Conclusion

To increase sustainability of agriculture, plants' adaptations to low P concentrations in soils should be taken better advantage of. With rising prices for P fertilizers, the use of P-solubilizing microorganisms and mycorrhiza and the breeding of cultivars with adapted root systems or exudation strategies are possible tools in maintaining or increasing productivity.

Past and present large inputs of P in agricultural systems lead to problems such as eutrophication and loss of biodiversity. P is probably not per se more significant for plant diversity than other nutrients. However, as a relevant limiting nutrient, it often (co-) determines the niches enabling species to grow. When P availability increases, plant diversity therefore often decreases. With global warming, P and N mineralization are stimulated. As both temperature and the amount of N have positive direct and indirect effects on soil P availability, global warming threatens phytodiversity via enhanced P availability. The effects of global warming on soil nutrients might lead to better conditions for fast-growing competitive and ruderal species, but in the longer run also to P mining. This could allow plant diversity to improve again.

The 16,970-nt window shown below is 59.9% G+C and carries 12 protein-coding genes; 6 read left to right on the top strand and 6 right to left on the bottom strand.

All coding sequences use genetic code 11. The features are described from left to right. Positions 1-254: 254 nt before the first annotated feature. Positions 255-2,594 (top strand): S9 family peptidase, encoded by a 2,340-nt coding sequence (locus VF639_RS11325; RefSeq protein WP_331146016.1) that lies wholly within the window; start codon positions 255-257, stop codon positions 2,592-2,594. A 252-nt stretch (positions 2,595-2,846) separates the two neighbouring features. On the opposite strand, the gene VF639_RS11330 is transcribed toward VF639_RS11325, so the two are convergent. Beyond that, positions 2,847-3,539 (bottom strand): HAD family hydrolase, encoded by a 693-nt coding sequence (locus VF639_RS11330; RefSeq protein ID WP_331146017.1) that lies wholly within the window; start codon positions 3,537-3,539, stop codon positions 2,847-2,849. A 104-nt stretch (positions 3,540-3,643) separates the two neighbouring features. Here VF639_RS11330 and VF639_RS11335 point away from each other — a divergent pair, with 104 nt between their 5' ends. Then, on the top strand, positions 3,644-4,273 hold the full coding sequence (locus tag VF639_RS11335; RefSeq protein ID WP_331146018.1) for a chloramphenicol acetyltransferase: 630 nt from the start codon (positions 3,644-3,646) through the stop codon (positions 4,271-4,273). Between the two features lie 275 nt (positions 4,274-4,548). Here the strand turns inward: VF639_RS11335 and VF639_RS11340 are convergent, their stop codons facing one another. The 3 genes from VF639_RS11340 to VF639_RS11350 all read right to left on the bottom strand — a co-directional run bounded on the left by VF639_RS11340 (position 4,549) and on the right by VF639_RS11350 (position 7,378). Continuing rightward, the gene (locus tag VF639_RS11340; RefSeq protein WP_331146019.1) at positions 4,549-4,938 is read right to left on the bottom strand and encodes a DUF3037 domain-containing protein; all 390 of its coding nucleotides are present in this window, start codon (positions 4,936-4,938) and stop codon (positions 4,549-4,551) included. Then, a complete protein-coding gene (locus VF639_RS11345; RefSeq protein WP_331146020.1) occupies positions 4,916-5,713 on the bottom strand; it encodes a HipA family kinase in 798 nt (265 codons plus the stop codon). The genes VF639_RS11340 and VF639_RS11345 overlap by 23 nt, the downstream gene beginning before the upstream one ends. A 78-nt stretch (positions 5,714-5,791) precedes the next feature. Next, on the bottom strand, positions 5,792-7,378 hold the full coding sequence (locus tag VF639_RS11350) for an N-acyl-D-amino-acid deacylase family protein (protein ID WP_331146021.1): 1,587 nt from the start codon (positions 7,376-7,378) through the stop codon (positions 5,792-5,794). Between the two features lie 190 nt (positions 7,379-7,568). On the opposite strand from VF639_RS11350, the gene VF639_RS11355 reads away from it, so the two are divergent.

However, long-term studies show that recovery of plant diversity may take a long time, especially after P addition, so that prevention of diversity loss due to increased P concentrations in the soil is preferable to later restoration measures.

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